-- Insert Illustration?--

One problem is that the shoulder can be oriented in an infinite number of ways
and still actually touch the point. All the other solutions are merely twisting
a different number of degrees about the axis created by a vector from the shoulder
point to the target point. So a question is if the twist of the rotation that's
been returned is reasonable. One thing you can do is set things up so that QuatAim
will usually return a reasonable result. There's an axis that the QuatAim function
given will rotate around without twisting, and before calling QuatAim, the points
(shoulder and target point) are rotated into the proper space to make the arm
rotate forwards and backwards without twisting. (--Add More Here about setting
it up so that the arm doesn't twist funny, etc.-- Also you could choose a twist
to try keep the wrist rotation and/or shoulder rotation, reasonable --). If
the IK is for an animator program, you should also allow an animator to adjust
the twist of the arm himself to whatever he prefers for the animation.

Adding shoulder adjustments to IK for arm movements is a good idea. For instance, if you move your arm to reach across your body, your shoulder moves forwards. If it didn't your arm would have to go through your body. One way to check for this is to just use a plane along the side of the body the shoulder is on, and use the dot product to check which side of the plane the target point is on and how far, and depending on how far it crosses the body, rotate the shoulder position forward (assuming the target point is forwards of the body plane.) Also when the arm is raised above the top of the body plane the shoulder position will start to rotate up. -- Write More Here --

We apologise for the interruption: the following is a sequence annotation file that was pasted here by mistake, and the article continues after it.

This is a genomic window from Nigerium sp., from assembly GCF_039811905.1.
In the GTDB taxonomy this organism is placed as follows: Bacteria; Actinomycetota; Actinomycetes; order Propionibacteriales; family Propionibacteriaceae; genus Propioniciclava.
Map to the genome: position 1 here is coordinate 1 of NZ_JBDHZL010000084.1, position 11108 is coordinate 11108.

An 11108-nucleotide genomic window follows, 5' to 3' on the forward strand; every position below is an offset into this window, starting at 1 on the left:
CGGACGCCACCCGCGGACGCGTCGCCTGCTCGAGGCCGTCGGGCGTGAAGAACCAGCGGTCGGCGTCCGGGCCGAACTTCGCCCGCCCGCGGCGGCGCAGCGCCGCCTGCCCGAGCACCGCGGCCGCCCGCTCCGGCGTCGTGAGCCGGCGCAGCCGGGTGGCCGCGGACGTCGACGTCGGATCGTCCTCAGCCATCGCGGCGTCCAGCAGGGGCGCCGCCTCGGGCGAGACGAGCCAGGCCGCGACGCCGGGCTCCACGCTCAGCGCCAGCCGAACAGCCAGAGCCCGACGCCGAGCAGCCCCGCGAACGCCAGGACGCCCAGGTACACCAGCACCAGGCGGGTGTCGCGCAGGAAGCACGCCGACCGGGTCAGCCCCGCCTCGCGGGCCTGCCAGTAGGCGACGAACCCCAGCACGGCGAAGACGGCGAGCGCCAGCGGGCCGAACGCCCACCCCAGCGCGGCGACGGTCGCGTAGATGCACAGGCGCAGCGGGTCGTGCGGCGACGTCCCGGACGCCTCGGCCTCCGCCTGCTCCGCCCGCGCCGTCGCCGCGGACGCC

One common thing that you will want is keeping the hands and feet at the same orientation relative to an item, like a box or staff
being held, or the ground for feet. When I grab a hand to something, I store a quat with the worldspace rotation the hand (including the rotation of
the hand joint). Then quatmultiply the stored orientation with the inverse of the current worldspace rotation (not including the hand joint.) You can
then quatmultiply with a quaternion containing any change in rotation of the object the hand is attached to.

For feet you will want to add toe bends too, because an important part of walking or crouching in certain positions, or even standing on
very uneven terrain, is having the heel lift off the ground, and leaving the front part of the foot on the ground. I have a limit angle set for how
far the foot can bend toward the leg, and if the angle requested for the foot brings the angle between the foot and leg past my limit, I clamp to the
limit and lift the heel off the ground, bending the toes to stay even with the ground.
Also standing on the toes of the feet will allow the leg+foot to reach further,